Above, an extract from Bausch's 1980, a precursor to Viktor, as performed at Sadler's Wells

Corpses pop up everywhere: corpses who are married by a priest, bodies rolled up in carpets, a frantic woman who’s smothered by her husband. The graveyard humour is constant, a sort of circus atmosphere, now-you’re-dead, which mitigates the ease of accusation. Bausch’s working methods were collaborative, so who knows who to credit for the cacophonous, frantic auction in which suave young men run about holding dubious objects for sale (including dogs, sometimes)?

There's a sublime incidental divorce scene where the man swaps his two live sheep with his wife for the marital duvet and radio set

I’m sure it was Bausch, though, who wanted the men to manhandle women downstage like dead mannequins, and who suddenly decided an upstage dumbshow descant was necessary for the intellectual stuff frontstage, a sublime incidental divorce scene where the husband swaps two live sheep with his wife for the marital duvet, blanket and radio set. She victoriously trots off with the sheep. Eh??

Viktor is from Bausch's peak style period, the Eighties of Nelken (enjoyed at Sadler’s Wells seven years ago, and at the Edinburgh Festival in 1995). The music seems snatched from café radios: Fred Astaire puttin' on the Ritz, a village kazoo band, a mournful balladeer with guitar. Its longueurs stretch soporifically, as I remember from a long-ago viewing. Yet here are the lightly nuanced, lucid vignettes that are reminders, I'll hazard, of Bausch’s own background as a child of café owners, where she was formatively influenced by watching the customers: couples who make baroque loveplay with their cigarettes while a child sneaks a long, avid puff, or drab mothers who sit in the shadows watching the girls who get their breasts out.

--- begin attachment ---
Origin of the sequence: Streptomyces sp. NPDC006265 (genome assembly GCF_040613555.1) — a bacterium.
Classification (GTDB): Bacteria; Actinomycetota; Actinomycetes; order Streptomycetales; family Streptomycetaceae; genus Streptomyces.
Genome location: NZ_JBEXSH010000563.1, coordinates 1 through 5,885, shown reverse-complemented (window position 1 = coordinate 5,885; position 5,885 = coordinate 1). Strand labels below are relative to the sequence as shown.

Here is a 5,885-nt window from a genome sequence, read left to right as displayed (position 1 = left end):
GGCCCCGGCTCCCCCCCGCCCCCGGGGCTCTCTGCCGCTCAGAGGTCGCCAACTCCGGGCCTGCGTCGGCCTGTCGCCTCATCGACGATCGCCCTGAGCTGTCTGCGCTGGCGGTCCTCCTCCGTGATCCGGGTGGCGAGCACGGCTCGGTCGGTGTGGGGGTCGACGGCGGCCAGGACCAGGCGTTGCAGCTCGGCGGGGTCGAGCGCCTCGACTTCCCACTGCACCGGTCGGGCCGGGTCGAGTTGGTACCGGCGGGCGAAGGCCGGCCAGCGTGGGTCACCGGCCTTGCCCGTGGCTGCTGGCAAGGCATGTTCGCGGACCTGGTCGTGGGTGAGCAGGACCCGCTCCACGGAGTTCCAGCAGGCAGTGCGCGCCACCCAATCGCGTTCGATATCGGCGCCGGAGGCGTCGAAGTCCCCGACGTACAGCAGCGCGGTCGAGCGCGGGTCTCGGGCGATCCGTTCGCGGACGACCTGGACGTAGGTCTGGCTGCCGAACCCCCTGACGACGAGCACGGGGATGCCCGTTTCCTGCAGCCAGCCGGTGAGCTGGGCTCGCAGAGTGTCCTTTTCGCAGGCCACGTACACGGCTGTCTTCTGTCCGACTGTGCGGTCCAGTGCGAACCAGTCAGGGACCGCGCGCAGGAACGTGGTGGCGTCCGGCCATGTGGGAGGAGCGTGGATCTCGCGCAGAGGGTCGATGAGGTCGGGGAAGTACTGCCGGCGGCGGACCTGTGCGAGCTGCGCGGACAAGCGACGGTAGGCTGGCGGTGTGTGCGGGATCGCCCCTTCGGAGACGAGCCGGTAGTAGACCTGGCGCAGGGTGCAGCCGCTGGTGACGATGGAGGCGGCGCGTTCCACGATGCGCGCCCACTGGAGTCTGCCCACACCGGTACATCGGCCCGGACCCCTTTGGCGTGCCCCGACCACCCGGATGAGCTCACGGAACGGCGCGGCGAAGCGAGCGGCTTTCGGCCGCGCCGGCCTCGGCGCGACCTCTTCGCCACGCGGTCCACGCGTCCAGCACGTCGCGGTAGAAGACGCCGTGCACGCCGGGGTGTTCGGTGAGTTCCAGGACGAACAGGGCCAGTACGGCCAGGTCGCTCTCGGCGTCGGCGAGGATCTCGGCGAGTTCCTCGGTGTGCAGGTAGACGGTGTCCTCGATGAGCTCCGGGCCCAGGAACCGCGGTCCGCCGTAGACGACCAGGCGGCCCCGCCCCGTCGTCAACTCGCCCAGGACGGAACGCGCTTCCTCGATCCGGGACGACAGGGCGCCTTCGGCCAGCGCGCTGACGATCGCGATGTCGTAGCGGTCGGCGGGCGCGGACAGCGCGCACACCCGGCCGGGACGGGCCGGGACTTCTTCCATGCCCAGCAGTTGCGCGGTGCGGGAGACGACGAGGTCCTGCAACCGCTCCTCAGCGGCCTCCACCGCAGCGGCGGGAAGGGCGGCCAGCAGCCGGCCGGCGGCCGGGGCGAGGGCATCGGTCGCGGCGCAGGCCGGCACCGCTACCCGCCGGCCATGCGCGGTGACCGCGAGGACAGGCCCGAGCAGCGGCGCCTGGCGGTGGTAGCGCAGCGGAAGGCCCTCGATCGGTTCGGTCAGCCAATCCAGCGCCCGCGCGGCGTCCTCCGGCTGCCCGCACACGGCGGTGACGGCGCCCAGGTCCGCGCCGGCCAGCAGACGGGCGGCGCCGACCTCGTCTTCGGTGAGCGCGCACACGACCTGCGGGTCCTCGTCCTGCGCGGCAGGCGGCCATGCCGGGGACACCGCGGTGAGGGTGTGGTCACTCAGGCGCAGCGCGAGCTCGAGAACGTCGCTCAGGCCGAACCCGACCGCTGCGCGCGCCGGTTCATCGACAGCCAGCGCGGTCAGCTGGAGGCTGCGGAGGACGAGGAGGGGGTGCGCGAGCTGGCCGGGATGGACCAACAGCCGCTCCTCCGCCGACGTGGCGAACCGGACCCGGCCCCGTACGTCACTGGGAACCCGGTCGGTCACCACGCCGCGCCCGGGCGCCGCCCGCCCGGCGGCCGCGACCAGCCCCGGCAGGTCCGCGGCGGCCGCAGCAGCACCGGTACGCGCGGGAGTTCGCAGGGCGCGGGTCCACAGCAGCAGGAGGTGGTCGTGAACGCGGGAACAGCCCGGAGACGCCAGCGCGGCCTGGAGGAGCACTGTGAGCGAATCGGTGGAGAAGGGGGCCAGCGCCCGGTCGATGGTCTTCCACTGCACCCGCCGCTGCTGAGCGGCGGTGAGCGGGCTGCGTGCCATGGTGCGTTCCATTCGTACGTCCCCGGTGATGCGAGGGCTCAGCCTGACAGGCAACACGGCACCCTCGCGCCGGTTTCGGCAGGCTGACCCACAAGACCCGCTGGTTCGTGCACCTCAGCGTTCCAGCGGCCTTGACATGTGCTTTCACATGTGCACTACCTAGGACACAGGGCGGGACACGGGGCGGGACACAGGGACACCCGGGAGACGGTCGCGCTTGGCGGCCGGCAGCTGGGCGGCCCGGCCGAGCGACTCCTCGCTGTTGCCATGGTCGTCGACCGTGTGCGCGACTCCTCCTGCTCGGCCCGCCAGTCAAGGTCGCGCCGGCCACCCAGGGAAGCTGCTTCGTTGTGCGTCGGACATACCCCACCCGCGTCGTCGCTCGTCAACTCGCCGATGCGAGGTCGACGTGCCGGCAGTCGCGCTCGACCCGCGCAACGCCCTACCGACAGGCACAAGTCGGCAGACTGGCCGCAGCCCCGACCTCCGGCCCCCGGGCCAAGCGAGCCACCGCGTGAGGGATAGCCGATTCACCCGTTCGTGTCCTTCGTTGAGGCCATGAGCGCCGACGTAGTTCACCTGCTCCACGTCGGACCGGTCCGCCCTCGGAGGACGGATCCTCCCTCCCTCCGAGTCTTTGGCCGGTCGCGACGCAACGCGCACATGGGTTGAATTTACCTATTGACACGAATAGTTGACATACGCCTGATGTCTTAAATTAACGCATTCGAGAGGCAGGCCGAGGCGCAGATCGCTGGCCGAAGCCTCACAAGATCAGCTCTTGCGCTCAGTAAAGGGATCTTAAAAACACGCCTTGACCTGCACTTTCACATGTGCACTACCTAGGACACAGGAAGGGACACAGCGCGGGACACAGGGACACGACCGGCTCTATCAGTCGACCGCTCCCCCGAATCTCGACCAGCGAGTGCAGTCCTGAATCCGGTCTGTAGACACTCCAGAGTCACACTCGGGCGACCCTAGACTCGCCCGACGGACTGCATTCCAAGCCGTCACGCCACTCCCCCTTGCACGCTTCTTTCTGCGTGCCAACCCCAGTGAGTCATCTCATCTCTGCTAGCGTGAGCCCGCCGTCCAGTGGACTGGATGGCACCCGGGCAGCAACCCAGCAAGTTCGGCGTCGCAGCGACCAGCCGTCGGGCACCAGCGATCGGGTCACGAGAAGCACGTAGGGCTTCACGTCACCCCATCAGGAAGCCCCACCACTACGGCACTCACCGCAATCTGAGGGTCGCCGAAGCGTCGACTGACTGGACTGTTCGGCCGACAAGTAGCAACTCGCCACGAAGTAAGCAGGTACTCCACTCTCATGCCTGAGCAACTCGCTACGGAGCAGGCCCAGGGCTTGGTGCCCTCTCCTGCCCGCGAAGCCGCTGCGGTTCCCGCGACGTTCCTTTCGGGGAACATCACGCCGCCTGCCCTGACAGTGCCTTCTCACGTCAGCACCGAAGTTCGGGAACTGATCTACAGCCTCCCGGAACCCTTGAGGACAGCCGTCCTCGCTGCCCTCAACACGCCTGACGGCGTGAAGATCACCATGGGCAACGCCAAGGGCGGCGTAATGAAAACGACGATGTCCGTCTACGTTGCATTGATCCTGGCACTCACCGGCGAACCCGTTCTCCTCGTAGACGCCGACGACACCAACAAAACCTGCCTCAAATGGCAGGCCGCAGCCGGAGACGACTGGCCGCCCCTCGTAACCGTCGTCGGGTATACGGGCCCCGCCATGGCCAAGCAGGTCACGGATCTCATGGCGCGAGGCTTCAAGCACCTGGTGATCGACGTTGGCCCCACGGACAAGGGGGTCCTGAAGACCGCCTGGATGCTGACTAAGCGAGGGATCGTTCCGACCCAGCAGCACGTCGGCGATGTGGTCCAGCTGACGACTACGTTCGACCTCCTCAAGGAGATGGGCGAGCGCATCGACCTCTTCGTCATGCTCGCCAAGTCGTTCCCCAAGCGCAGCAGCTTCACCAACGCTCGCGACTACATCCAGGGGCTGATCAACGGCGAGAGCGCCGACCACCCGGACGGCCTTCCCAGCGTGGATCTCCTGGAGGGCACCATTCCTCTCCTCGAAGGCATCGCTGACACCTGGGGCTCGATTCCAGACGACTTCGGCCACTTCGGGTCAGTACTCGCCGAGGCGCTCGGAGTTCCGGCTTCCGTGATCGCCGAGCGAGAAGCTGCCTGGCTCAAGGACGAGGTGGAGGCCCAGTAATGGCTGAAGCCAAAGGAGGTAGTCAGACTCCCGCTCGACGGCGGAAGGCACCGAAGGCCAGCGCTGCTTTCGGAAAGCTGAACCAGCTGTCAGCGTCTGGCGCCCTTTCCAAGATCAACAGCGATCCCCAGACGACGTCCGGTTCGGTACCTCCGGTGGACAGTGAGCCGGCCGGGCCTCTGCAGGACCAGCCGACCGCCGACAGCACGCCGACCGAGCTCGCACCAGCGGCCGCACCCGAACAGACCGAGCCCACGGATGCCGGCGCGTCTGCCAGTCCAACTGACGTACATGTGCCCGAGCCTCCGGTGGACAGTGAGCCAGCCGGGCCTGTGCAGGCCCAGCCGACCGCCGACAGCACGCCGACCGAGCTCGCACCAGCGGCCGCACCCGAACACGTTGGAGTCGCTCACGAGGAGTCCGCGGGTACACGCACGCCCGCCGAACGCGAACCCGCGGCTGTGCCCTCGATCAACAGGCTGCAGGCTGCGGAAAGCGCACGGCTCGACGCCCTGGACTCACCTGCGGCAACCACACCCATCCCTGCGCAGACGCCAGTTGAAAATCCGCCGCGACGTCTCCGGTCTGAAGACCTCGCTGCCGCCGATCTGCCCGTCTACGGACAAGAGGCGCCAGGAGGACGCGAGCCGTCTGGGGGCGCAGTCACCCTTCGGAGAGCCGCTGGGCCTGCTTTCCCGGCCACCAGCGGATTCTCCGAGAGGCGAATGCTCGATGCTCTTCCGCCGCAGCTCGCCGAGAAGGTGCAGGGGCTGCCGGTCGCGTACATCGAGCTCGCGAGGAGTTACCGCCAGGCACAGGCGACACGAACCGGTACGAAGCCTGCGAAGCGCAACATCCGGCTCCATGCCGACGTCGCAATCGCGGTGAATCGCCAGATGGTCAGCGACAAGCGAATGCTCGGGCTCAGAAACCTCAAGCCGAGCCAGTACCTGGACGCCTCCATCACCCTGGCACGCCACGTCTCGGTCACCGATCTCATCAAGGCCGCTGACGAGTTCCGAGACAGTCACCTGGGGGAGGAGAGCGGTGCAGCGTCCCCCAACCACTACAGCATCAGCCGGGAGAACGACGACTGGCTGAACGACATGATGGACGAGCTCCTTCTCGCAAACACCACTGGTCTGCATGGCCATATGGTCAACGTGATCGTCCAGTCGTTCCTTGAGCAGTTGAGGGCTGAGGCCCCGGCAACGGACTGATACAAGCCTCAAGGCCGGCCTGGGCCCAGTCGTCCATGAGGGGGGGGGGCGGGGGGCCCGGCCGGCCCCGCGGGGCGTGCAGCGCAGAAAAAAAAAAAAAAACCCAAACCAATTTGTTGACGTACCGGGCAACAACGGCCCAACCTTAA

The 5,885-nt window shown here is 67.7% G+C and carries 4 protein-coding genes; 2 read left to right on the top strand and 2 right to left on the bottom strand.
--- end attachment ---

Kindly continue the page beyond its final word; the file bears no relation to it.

Males generally have the worst of it, in the sense that the ruthlessly feminist Bausch shows them up in her sketches, though remaining erotically susceptible to them. The cruelty of the men who jiggle women’s bosoms or slap their bottoms gradually accrues into a monstrous eternal crime, in which the men’s self-conscious stylishness makes them even more culpable.

But with Bausch one never knows whether one’s reading her conclusions and prejudices or one’s own. In Viktor there are long, achingly long passages where time gets sucked dry by pure tedium (you exit at nearly 11 o'clock); then another rough Italian song, or fine verbal joke, or inane bit of playfulness, pulls your strings, and you react.

No one is restful on the edge of the grave - the reasons they’re there range from the accidental (they forgot the time) to the purposeful (they went too far) or the inevitable (they're old) or, at the bitter end, the hateful (they're Jewish). Meanwhile, the gravedigger, not bothered, keeps shovelling the dirt down on them all.

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I agree that the work is feminist in that it has a vivid female presence and portrays sexual politics in a very perceptive way. But the women did also carry the men across the stage, looking uncomfortable because they were being lifted between the legs – it felt like a portrayal of sexual power, some of it aggressive, some not, that was feminist in the best sense, in that I I didn't feel like either gender was being set up as dominant – the woman who becomes a fountain, for example – it's uncomfortable watching her tipping her head back to have water poured in her mouth by the man, but she also looks strangely content and strong – I was getting motherhood associations from that scene, the way she keeps giving out water, and the strangely careful and tender way the water was poured in her mouth. Unlike the scene where the woman giggles and shows her breasts on command, for example, which was more uncomfortable.